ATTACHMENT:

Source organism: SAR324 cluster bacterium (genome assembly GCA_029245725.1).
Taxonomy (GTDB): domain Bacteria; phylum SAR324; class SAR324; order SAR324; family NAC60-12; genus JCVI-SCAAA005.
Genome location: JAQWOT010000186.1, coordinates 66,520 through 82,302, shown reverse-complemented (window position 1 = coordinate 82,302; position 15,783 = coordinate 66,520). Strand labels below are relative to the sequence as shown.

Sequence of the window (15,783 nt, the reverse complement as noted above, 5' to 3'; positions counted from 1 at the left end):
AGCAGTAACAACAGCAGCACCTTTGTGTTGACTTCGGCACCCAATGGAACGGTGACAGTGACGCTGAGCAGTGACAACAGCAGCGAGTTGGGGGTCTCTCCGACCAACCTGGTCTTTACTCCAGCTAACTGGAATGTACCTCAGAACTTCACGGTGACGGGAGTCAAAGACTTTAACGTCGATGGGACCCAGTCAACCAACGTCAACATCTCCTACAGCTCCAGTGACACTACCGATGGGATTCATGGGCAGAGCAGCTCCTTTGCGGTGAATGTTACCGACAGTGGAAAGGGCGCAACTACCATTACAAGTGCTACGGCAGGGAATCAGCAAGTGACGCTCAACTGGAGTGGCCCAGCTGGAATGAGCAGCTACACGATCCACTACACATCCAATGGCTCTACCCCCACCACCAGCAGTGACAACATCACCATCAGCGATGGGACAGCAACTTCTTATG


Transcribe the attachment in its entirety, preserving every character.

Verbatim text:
Source organism: SAR324 cluster bacterium (genome assembly GCA_029245725.1).
Taxonomy (GTDB): domain Bacteria; phylum SAR324; class SAR324; order SAR324; family NAC60-12; genus JCVI-SCAAA005.
Genome location: JAQWOT010000186.1, coordinates 66,520 through 82,302, shown reverse-complemented (window position 1 = coordinate 82,302; position 15,783 = coordinate 66,520). Strand labels below are relative to the sequence as shown.

Sequence of the window (15,783 nt, the reverse complement as noted above, 5' to 3'; positions counted from 1 at the left end):
AGCAGTAACAACAGCAGCACCTTTGTGTTGACTTCGGCACCCAATGGAACGGTGACAGTGACGCTGAGCAGTGACAACAGCAGCGAGTTGGGGGTCTCTCCGACCAACCTGGTCTTTACTCCAGCTAACTGGAATGTACCTCAGAACTTCACGGTGACGGGAGTCAAAGACTTTAACGTCGATGGGACCCAGTCAACCAACGTCAACATCTCCTACAGCTCCAGTGACACTACCGATGGGATTCATGGGCAGAGCAGCTCCTTTGCGGTGAATGTTACCGACAGTGGAAAGGGCGCAACTACCATTACAAGTGCTACGGCAGGGAATCAGCAAGTGACGCTCAACTGGAGTGGCCCAGCTGGAATGAGCAGCTACACGATCCACTACACATCCAATGGCTCTACCCCCACCACCAGCAGTGACAACATCACCATCAGCGATGGGACAGCAACTTCTTATG